I'm then coordinating, trying to get ransomware negotiators in - not necessarily to negotiate payment, because I think at that point in time, they'd already had all their backups restored and everything, so they didn't really need that. But we wanted to get the negotiators in to try and waste time a bit while they notified everyone that this had happened. We made sure legal was aware of what's going on, made sure all of the groups were in, made sure the personally identifiable information review we were running was all running smoothly, and getting everyone on board to just go with it, keep it going and keep all communications open.
We get to about midday, I'm like, “Cool, I'm going off for lunch, this will be awesome.” We get another incident in and I'm going, “Awesome, BEC (business email compromise) - that they found three months prior” and I was like, “It's taken you three months to call us, fantastic, that's all good.”
I delegate this one to one of my team. They then run with it and they're saying, “It's been three months. How do we get the forensics people in to find logs?” I’m like, “I don't know. I actually don't know. We'll figure something out.” Then it was mass calling with the forensics team saying, “Hey, we want to get you involved in this, but it's been this long. What can you do?”
We then try to come up ideas because, again, my whole team has technical knowledge. We're not insurance people, we are all cyber security trained. So, we're going, “Awesome, we'll just see exactly how we can extract some of these logs. Do they have backups? Where are they held? What's going on there?”
We then get legal on board where we're discussing GRC implications. Things like, is this part of the Privacy Act? Will they be covered? What's their annual turnover? What data were they storing? Was it medical data? Was it TFN – tax file number information? Was it personal information that could be available on the internet already? What was going into that? So that was a fun conversation.
I finally get lunch and then at 3:30 in the afternoon, we get another ransomware. So that was a fun day. I'm then coordinating that response late in the afternoon. I think I finished work about 7:00 PM and then I had a meeting at 9:00 with my counterparts globally.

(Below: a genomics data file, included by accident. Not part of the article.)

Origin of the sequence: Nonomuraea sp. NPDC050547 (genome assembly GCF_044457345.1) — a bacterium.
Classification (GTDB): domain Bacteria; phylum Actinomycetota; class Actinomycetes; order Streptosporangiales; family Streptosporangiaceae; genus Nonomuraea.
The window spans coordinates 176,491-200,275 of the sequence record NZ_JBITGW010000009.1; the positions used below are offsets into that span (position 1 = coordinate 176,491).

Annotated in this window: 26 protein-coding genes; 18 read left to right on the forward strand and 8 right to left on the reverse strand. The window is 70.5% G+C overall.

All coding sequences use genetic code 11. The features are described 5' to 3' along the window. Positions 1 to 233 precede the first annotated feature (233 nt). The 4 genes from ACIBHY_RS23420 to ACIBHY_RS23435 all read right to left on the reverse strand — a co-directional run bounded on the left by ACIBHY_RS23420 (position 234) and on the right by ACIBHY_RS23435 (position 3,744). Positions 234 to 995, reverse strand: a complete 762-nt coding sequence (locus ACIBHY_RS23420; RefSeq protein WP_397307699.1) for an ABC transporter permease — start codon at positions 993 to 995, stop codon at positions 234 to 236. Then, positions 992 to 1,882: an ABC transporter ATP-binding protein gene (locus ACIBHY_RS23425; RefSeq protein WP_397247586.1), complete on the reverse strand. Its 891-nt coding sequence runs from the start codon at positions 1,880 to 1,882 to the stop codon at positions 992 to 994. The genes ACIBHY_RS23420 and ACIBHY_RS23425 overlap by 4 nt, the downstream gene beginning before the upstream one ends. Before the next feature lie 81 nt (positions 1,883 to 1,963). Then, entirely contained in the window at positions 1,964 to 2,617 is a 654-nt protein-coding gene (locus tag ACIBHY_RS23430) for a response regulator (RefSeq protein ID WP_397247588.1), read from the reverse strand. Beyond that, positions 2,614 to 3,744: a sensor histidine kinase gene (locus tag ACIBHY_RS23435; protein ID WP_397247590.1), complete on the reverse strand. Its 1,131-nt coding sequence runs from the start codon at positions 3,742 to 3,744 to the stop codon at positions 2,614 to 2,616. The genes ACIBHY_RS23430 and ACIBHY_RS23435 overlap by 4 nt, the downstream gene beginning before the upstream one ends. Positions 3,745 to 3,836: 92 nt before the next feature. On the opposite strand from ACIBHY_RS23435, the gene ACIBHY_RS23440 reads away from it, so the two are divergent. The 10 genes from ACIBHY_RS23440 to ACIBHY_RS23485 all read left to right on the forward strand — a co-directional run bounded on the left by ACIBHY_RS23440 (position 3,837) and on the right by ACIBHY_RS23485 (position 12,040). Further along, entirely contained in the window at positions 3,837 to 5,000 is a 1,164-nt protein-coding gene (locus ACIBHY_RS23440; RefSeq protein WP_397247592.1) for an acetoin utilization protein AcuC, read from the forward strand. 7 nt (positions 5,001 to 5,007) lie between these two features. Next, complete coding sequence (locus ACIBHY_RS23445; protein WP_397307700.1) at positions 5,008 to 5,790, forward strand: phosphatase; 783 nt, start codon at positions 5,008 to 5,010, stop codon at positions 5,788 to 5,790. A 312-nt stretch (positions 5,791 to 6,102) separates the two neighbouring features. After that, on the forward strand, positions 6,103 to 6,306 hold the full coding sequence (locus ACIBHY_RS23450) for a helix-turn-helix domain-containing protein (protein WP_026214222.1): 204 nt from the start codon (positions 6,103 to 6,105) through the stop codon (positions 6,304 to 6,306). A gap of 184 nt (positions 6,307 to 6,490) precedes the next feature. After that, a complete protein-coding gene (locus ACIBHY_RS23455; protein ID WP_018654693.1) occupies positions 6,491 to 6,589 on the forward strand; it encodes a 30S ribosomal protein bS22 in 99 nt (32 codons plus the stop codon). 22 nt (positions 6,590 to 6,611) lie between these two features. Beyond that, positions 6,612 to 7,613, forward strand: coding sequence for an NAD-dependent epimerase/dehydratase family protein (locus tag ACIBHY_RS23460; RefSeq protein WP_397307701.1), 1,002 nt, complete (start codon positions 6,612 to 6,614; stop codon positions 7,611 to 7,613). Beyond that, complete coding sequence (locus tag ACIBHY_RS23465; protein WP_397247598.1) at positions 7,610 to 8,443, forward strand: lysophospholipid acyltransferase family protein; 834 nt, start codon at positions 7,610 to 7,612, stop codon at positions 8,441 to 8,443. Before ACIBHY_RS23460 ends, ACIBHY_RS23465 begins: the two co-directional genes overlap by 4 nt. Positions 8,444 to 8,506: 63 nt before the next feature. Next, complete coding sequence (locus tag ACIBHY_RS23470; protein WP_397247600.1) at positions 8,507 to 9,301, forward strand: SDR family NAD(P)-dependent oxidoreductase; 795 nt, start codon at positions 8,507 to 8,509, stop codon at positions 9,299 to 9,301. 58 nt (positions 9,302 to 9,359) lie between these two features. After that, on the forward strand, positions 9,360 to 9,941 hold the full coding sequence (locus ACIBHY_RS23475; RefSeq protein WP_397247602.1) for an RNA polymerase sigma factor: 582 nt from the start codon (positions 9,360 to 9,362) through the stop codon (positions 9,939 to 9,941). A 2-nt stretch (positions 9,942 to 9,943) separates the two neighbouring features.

So that's my worst day yet. But regular days are usually emails, checking in on what incidents I've got running, seeing if there are any new incidents that have come in, because we are mainly notified by hotline or e-mail. I do that, then any training that we need to do, or if we have any vendor catch ups, because again, I'm in charge of our vendor management here. A lot of my vendors are in Melbourne though, so it's like “Cool, we're going to have a Teams chat?”
Then, checking in with my team constantly to make sure that they're not overworking themselves, because as a manager of a team they are my most important asset. If they can't do their job, that hurts all of us. It's not just, you know, it's not just them, it's the whole team. I need them to be at top form and I need to make sure they're supported basically. They're the real MVP's at the end of the day, they're the ones doing all the work.
Speaker: So, you’re busy?
Ellen Brookes: Just a little bit.
Speaker: Has there been anything particularly rewarding - like a rewarding moment or an achievement in your journey thus far - that stands out to you?